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Store selling e-cigarettes to open in downtown Fargo

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News Bemidji,Minnesota 56619
Bemidji Pioneer
Store selling e-cigarettes to open in downtown Fargo
Bemidji Minnesota P.O. Box 455 56619

Dave Olson

Forum News Service

FARGO — A chain of stores that began selling electronic cigarettes in the Twin Cities in April is setting up a shop in downtown Fargo.


Bill Boldenow said he plans to open his Infinite Vapor store at 68 Broadway by Friday, but if that doesn’t happen, it will open “at the very latest the second week of December.”

Boldenow said the store will sell e-cigarettes and the e-juice that goes into them. E-cigarettes are pen-like devices that use a small battery and heating element to vaporize the e-juice, mimicking a cigarette.

While proponents such as Boldenow say e-cigarettes are safer than smoking, some anti-smoking advocates are concerned the increasingly popular product isn’t regulated and has not been extensively tested.

Safe alternative?

E-juice typically contains nicotine along with some type of flavoring. When vaporized, e-juice is inhaled similar to the way smoke from a cigarette is inhaled, but without the carcinogens found in tobacco.

“We feel it’s a much safer alternative than tobacco, which we know is unsafe,” Boldenow said, adding that the e-juice Infinite Vapor sells is made in Minnesota and tested for consistency at a lab at St. Cloud State University.

“Infinite Vapor is a premium electronic cigarette shop that carries really high-quality products,” Boldenow said.

“A lot of the stuff you see out there these days – in gas stations and whatnot – are kind of a knockoff version,” he added.

Boldenow said e-juice nicotine levels can be adjusted to personal tastes, and he said many people who use e-cigarettes do so as a way to quit smoking.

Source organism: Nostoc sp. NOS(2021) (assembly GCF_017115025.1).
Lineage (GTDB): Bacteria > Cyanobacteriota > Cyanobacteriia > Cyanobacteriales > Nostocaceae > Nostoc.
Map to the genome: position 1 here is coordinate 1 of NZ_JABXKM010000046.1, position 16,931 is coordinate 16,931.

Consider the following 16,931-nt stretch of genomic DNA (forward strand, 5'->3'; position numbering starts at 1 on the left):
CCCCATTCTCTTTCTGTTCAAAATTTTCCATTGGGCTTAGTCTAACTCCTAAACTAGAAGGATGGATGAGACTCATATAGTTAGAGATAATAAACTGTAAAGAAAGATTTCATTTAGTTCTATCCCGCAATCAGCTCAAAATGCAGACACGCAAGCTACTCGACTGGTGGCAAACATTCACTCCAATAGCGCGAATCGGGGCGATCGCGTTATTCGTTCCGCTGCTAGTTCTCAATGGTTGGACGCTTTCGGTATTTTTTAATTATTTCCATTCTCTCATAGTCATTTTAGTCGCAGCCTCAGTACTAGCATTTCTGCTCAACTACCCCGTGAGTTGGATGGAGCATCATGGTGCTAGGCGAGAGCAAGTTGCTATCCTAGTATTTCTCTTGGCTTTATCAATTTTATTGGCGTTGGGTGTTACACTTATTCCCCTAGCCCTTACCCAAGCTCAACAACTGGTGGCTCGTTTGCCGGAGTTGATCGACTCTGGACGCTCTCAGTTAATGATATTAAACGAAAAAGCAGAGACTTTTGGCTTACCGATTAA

“I want to promote people getting off of smoking,” he said. “I truly in my heart believe it is (a way to do that).”

Heather Nelson, part owner of the SnG Vapor store in Grand Forks, said more than a few of her customers kicked their smoking habit by turning to e-cigarettes.

“I’ve got a lot of people that (say), ‘I was smoking two packs a day for 30-plus years’ and in just a couple months they’ve gotten to a point where they are nicotine-free,” said Nelson, whose business has been operating in Grand Forks for about three years.

Nelson said the shop makes its own e-juice using a combination of four ingredients: nicotine; vegetable gelatin; coffee/tea flavorings; and pharmaceutical-grade propylene glycol.

Though propylene glycol is a chemical found in antifreeze, Nelson said it is a safe ingredient.


But because e-juice is not regulated by the U.S. Food and Drug Administration, it is difficult to say just how safe or unsafe a particular batch may be, said Robyn Litke Sall, a tobacco prevention coordinator at Fargo Cass Public Health.

“We don’t yet know what all is contained in e-cigarettes. We don’t know if the vapor is harmful or not,” Sall said, adding that because of the lack of information, many health officials are concerned about statistics that indicate use of e-cigarettes among young people has doubled in recent years. In 2011, the market for e-cigs was $2 billion worldwide, according to an estimate by an industry group.

Because e-cigarettes look much like regular smokes, some wonder if they could be a gateway to smoking, said Sall, who added that scientific evidence is lacking when it comes to claims e-cigarettes help people stop smoking.

“Until there might be such evidence, we certainly can’t endorse it, or use it as a cessation device,” Sall said.

Both Boldenow and Nelson said they will not sell products to people under 18, assertions that don’t quell Sell’s concerns. She said a store may have a policy against selling to people under 18, but there is no law that prevents a business from doing so.

If a business decides to change their policy due to factors like competition, “there’s no penalty there,” Sall said.

Competitive advantage

E-cigarettes were included in North Dakota’s recently passed ban on indoor smoking in public places, meaning anyplace that is smoke-free by law must also be vapor-free.

Minnesota’s state law banning smoking in workplaces, bars and restaurants does not include e-cigarettes, but some communities in the state have their own ordinances regulating such products.

Moorhead is a city with no e-cigarette regulations, and that might give businesses an edge over their competition on the North Dakota side of the Red River, said Jake Bruns, owner of Mick’s Office, a downtown Moorhead bar.

Bruns said few of his customers use e-cigarettes, which are already widely available at convenience stores in the area. But he said that might change with a store opening that is devoted to the devices.

“There could be some marketing opportunities there,” he said.

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